We have many questions and challenges ahead. It will be important to understand our audience: How much control over the discovery process do users want, and how can we best balance the sliding scale between browser and researcher? We expect our primary audience to be Boston-area residents and university communities—a casual but informed audience that bridges aspects of both. We hope to instill a scholar’s depth of interest and rigor in the casual user and we hope scholars too can employ the tool as serendipitous inspiration for their own work. But how transparent can we be about the logic behind our recommendations? How can we scale such a strategy, connecting artworks to books, lectures, music, movements and ideas?

Perhaps most importantly, while we have explained “why serendipity,” we must address the “how.” Serendipity involves more than simply selecting objects at random, but what signals are important? How can we prime a user for the mindset of serendipitous discovery, rather than rote research? Moreover, is it truly serendipitous if we are closely engineering the suggestion? We look forward to addressing these questions, but with care to not create our own faulty algorithms. One of the challenges in this process is to avoid reducing cultural objects to the level of products, and museum audiences to consumers. Looking past the current limitations of discovery will be vital for generating new connections and ideas.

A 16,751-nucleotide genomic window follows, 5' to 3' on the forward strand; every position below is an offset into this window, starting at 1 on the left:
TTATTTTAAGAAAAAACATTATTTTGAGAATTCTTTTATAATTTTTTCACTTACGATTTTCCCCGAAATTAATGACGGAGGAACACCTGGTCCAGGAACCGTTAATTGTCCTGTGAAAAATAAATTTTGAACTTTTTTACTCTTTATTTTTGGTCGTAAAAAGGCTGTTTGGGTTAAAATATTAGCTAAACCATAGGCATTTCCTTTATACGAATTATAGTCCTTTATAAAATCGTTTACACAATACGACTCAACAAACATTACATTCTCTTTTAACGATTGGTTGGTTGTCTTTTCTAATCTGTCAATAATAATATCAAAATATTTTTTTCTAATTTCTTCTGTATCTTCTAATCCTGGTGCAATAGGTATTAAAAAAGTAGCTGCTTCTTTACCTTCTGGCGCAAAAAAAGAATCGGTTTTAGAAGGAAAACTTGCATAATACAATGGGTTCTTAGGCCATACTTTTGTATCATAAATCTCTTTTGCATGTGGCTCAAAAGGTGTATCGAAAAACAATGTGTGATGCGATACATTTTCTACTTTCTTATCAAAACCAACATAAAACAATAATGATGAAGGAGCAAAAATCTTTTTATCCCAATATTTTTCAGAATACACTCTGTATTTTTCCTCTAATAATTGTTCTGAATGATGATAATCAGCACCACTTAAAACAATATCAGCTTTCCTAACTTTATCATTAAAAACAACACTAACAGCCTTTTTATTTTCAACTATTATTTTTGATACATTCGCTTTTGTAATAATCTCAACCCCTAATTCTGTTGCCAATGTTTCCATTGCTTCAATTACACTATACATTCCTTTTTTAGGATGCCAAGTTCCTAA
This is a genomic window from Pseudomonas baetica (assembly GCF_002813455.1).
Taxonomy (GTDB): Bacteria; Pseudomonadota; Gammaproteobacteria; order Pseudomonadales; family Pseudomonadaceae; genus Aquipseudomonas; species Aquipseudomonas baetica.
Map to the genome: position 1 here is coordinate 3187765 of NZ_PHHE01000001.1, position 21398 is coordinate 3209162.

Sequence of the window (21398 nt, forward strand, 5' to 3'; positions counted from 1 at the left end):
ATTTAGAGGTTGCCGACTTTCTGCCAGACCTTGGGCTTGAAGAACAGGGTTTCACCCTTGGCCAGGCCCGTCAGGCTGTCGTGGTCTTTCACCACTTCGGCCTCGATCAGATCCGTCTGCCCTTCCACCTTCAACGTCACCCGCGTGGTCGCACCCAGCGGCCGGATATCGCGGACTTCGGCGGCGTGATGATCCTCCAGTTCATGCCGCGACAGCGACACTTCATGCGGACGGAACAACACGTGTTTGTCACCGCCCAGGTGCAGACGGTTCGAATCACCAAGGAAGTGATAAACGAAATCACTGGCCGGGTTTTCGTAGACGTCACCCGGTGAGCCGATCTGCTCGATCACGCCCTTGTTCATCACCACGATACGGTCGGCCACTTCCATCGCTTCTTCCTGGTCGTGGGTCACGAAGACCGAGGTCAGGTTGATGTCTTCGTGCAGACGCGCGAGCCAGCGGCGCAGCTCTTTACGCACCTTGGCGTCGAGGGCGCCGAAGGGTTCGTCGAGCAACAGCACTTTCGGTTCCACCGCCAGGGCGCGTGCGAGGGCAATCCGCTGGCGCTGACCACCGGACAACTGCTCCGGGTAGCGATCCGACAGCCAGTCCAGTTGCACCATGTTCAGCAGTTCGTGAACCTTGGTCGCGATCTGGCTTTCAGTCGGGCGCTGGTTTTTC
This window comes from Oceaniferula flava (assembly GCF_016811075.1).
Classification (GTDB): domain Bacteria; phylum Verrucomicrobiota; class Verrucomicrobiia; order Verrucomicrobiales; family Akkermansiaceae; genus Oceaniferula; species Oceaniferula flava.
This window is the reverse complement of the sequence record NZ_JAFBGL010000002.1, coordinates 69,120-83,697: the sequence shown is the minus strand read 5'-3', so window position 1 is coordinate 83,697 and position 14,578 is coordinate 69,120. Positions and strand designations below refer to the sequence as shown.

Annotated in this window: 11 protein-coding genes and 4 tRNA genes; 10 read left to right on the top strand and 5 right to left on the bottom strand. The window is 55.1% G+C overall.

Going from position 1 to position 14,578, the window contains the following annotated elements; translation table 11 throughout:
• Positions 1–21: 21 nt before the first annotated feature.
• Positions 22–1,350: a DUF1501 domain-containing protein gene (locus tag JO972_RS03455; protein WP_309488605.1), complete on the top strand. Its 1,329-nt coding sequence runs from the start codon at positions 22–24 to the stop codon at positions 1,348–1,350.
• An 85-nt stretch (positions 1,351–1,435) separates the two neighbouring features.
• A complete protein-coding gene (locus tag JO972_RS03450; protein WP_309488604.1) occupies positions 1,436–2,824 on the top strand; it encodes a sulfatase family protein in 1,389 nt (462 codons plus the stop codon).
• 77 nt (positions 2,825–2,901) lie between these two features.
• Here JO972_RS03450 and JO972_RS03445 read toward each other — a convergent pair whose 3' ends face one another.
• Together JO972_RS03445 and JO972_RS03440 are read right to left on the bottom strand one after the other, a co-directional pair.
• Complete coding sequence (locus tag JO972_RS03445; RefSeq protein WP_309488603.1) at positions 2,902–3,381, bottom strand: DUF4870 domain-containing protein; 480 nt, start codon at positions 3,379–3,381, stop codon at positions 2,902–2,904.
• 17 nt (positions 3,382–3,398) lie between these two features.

1. A.A. Kardan and M. Ebrahimi, A novel approach to hybrid recommendation systems, Information

2. Interview: Matthew Israel on The Art Genome Project, September 21, 2013, Museum Geek,